In many cases, the pace that consumers are embracing new technologies is pushing the boundaries of retailers, landlords and local authorities – both to innovate and cater for an increasingly sophisticated and informed buyer. During the last 10 years there has been a significant shift in shopping channels used by consumers. The ever-connected consumer has transparency of pricing, quality and service at their disposal at all times. They are increasingly searching for an online shopping experience, with similar touchpoints, in the physical high street environment.

"Change in retail's workforce is inevitable as the digital revolution reshapes the industry."

- Helen Dickinson OBE

Fundamentally though, successful retailing will always be about understanding the customer and those who do it well are using technology and specifically data to drive developments in how they understand their customers.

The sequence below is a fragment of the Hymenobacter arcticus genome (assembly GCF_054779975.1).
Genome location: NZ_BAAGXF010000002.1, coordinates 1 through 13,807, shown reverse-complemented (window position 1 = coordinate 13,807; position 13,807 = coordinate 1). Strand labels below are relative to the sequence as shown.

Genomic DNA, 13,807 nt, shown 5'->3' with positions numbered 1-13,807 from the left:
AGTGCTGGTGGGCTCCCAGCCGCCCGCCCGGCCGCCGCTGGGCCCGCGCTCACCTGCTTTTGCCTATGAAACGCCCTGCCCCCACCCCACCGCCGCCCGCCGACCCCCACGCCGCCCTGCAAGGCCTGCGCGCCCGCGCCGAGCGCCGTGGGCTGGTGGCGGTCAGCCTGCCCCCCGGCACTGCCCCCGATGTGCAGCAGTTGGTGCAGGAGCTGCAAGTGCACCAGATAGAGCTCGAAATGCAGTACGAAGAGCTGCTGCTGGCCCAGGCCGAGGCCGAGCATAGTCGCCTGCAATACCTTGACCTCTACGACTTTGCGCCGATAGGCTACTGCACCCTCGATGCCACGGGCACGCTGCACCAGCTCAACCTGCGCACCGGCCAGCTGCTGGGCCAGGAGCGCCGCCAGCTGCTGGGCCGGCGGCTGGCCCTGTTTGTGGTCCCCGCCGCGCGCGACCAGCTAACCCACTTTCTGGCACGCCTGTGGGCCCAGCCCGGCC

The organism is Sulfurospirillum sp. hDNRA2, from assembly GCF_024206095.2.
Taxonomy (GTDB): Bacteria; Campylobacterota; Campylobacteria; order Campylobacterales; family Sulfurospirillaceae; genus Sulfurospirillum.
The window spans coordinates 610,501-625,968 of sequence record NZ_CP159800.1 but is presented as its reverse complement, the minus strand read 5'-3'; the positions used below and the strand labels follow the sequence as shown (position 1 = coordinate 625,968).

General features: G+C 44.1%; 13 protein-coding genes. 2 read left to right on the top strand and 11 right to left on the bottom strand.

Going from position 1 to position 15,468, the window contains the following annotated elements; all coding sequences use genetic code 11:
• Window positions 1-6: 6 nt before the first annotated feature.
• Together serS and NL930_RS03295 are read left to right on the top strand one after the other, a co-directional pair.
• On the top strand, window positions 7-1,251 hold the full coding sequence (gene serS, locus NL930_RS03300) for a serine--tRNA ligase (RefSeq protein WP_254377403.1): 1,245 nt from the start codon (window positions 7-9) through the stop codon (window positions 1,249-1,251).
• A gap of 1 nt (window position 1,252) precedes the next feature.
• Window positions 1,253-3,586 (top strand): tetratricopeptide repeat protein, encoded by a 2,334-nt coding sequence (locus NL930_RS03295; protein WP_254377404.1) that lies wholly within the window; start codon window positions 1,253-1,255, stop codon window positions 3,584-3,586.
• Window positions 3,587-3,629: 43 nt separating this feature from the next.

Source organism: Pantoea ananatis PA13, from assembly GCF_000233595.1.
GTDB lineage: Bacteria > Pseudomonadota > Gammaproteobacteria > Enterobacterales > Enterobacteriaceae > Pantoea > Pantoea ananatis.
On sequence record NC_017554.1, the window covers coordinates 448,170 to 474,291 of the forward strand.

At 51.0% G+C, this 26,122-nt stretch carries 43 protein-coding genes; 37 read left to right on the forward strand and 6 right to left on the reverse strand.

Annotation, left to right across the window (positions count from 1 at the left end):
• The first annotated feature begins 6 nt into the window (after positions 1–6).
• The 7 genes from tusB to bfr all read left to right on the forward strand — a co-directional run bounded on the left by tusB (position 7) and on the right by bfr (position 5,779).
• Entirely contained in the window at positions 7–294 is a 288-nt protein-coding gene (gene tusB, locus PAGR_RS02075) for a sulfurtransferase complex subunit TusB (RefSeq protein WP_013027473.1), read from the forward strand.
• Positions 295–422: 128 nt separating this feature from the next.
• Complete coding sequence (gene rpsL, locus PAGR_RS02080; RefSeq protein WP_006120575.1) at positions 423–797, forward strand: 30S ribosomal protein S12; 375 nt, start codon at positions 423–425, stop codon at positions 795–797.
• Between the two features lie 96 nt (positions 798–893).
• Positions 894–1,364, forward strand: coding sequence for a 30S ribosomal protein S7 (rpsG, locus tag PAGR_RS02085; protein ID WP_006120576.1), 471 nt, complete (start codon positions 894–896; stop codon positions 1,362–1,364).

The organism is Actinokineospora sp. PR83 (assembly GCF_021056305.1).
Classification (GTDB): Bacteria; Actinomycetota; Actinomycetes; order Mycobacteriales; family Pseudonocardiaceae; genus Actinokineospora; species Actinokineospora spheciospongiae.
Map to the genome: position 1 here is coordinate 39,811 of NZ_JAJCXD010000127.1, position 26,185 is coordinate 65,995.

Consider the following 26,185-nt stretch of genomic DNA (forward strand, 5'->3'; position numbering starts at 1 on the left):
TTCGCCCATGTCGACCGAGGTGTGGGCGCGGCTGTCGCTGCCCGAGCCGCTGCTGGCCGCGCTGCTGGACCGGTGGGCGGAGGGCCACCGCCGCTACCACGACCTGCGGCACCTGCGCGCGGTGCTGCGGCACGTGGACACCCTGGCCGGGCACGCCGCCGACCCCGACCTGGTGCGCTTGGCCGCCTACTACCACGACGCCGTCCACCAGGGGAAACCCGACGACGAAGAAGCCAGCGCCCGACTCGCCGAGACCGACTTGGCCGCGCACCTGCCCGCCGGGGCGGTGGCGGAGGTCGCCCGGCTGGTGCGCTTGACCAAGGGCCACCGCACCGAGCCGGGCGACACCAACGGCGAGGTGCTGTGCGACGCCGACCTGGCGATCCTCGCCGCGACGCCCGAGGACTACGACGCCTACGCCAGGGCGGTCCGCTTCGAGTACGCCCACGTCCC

The challenge lies in how retailers navigate the complexities presented by digital disruption in a time of such profound change. Whilst new technologies provide an opportunity for retailers to reinvent their industry and competitive model for lasting advantage, it raises the question of what skills are needed in an increasingly digitally led environment.

Significant change in the retail workforce is inevitable as the digital revolution reshapes the industry and the costs of labour versus technology become more divergent. Sixty per cent of retail jobs are at high risk of automation in the next twenty years, higher than any other industry. Crucially however, the growth in digital and technological developments will also make better jobs possible. Jobs which are more productive, more rewarding and fit for the future.